The Interaction Lab is a lab without walls—a new kind of R&D space—where we’re reimagining the museum experience for the 21st Century. Designed to keep pace with emergent technology and untethered to any one location or platform, we’re bringing a holistic, interactive design methodology to the very heart of Cooper Hewitt’s visitor experience—across digital, physical, and human interactions.
To do that, we’re living our mission as a design museum, creating a space for design as a living process, as we tackle our own design challenges openly and transparently, inviting visitors to co-create and test out ideas with us. Rather than calling ourselves an innovation lab, we’ve opted to focus on the interaction as the most essential unit of engagement with our visitors, conscious that an entire visitor experience is the sum of many interactions across platforms.
The Lab’s key output is a reimagined Cooper Hewitt visitor experience. Working in an open and participatory process, we will develop, iterate, and test prototypes with audiences inside our galleries, and optimize successful products for wider rollout. We will host gatherings of thinkers and practitioners across creative, technology, and cultural disciplines; offer public programs that engage audiences as collaborators; launch design challenges and commissions; develop digital and physical products and services; and generate thought leadership on evolving visitor experience in the museum sector—all of which will be shared widely and openly with the public.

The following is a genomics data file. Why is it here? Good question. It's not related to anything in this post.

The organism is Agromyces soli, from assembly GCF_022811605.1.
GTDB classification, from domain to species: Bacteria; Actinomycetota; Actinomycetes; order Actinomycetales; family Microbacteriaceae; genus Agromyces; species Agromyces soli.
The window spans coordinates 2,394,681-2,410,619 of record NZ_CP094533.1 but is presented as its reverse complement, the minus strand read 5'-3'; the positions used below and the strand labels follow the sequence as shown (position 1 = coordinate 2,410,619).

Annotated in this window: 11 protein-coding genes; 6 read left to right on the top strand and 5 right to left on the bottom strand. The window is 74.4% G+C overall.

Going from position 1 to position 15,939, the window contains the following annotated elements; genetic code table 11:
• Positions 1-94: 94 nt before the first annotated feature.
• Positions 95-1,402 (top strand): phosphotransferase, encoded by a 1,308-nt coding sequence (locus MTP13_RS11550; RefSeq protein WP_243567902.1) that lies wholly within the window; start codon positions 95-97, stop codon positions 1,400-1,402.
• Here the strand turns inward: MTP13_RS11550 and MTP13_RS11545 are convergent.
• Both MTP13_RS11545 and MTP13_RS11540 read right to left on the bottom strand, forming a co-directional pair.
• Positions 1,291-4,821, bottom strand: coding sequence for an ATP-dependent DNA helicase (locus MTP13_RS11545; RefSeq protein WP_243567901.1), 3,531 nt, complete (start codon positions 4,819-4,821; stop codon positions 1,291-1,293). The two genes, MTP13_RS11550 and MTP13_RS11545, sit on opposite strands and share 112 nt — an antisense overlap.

We will be actively and openly documenting our progress as we create opportunities for new kinds of interactions, test out new and emerging technologies, and glean critical visitor insights, sharing learnings through public programs, workshops, publications, and conferences.
INTERACTION LAB PROJECTS
Activating Smithsonian Open Access (ASOA)
Activating Smithsonian Open Access Challenge (ASOA) aims to support creative technology teams in designing engaging interactive experiences with Smithsonian Open Access collections for people all over the globe. Made possible by Verizon 5G Labs, this open call for proposals seeks to stimulate new ideas for inspiring interactions with over 3 million 2D and 3D objects in the Smithsonian’s Open Access collections, all available under a Creative Commons Zero (CC0) license for download, re-use, alteration, and even commercialization.
From these proposals, up to six finalists will receive $10,000 to develop functioning prototypes to be presented and used by the public, while creators retain all intellectual property rights. A significant goal of the program is to identify compelling projects that the Interaction Lab might explore for wider use in the future in collaboration with awarded finalists.
Tools and Approaches for Transforming Museum Experience
The practical, financial, and social impacts of the coronavirus alongside a national reckoning with racial injustice has increased the urgency to address why, how, and for whom museums exist in the 21st century. For museum professionals, this pivotal question raises another: how might we transform our collective approach to designing museum experiences to better reflect the diverse communities we serve? To explore this critically important conversation, Cooper Hewitt, Smithsonian Design Museum’s Interaction Lab convened a series of workshops inviting 15 museum professionals doing groundbreaking work across visitor experience-related roles, representing: curatorial, education, audience research, programming and public engagement, visitor services, exhibition design, digital, and accessibility.
Co-authored by the working group, the contents of this toolkit are drawn from discussions that emerged during all workshop sessions, some by design and some organically. It contains thoughts and ideas on why transforming museum experience is necessary, questions to help leaders and practitioners move toward designing transformative museum experiences, and tactics to help drive this work forward for audiences and communities, including useful tools and approaches from the co-authors’ areas of practice. Thanks to the support of the Samuel H. Kress Foundation for making this work possible.
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